SALMON EXPERTS URGE ALASKANS TO SUPPORT BALLOT MEASURE 1
Today Cook Inletkeeper released a statement from 58 retired state and federal agency scientists and managers who strongly support the Stand for Salmon Ballot Measure 1. Taken together, these experts […]
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Today Cook Inletkeeper released a statement from 58 retired state and federal agency scientists and managers who strongly support the Stand for Salmon Ballot Measure 1. Taken together, these experts have more than 1500 years’ experience managing and overseeing salmon and salmon habitat In Alaska.

“Exxon, Pebble and the other corporations are smothering Alaskans with fear-mongering ads to scare and confuse us,” said Phil Brna, a retired scientist with more than 34 years’ service with the Alaska Department of Fish & Game and the U.S Federal Wildlife Service.

“We thought it was important for folks to see that the experts with the on-the-ground experience—not political appointees—strongly believe we must update our broken fish habitat system.”

The Alaska Legislature adopted the Alaska Anadromous Fish Act (also known as “Title 16) shortly after statehood. The law relies on a two word standard – “proper protection” to safeguard salmon habitat in permitting decisions. Yet because state law fails to define “proper protection,” fish habitat decisions are left to the vagaries of interpretation, and subject to political influence by large corporations.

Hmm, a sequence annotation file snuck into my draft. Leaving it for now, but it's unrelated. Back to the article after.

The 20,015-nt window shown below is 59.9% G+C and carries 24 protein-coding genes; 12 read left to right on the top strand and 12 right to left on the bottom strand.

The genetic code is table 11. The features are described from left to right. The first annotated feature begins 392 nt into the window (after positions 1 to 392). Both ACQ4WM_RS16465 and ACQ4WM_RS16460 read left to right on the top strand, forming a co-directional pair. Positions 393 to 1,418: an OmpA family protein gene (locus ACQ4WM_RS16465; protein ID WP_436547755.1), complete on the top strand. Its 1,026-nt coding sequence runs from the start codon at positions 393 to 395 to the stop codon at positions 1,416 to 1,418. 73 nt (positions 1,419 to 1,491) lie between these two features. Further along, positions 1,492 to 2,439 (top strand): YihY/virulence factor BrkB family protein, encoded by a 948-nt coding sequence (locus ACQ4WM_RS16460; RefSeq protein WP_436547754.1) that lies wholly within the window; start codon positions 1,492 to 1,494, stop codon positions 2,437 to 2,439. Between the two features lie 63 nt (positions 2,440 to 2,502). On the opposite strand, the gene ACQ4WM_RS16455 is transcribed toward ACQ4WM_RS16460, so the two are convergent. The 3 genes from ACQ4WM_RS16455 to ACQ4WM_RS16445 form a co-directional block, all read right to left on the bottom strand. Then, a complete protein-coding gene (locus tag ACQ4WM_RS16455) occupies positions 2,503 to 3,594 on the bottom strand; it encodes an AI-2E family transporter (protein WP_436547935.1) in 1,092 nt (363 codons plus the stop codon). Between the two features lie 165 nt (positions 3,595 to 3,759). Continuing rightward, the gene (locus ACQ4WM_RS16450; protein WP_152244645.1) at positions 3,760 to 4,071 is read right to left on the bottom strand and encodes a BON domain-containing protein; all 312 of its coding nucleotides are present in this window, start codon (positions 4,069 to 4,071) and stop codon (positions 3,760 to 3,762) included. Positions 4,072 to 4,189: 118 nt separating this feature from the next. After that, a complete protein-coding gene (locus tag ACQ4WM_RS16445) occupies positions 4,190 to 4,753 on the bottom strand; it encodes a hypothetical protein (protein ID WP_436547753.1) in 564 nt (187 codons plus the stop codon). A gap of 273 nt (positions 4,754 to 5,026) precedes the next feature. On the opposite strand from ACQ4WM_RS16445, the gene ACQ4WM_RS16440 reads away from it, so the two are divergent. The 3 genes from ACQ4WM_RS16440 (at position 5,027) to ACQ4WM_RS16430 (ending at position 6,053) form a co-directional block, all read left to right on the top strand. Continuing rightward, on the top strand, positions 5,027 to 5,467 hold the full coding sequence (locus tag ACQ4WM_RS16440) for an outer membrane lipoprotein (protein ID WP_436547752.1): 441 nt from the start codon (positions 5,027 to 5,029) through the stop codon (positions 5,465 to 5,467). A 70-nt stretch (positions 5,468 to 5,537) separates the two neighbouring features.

In addition to loose and undefined salmon protection standards, the current law also denies Alaskans their right to receive public notice about proposed fish habitat impacts, and stops them from submitting comments to help shape more-balanced development.

“Under Alaska’s Constitution, we Alaskans own our fish and water resources,” said Rich Gustafson, a retired fisheries biologist with 38 years’ experience with ADF&G. “We have a right and an obligation to protect these resources, but we can’t do it if we don’t even know about proposed permits.”

As the November 6 elections approaches, Alaskans are increasingly under siege from an $11 million dollar ad campaign funded by ExxonMobil, Pebble, ConocoPhillips, Donlin Gold and others.

“The big corporations are trying to buy this election,” said Brna. “We think Alaskans are smarter than that, that’s why we’re urging Alaskans to vote “yes” on Ballot Measure 1.”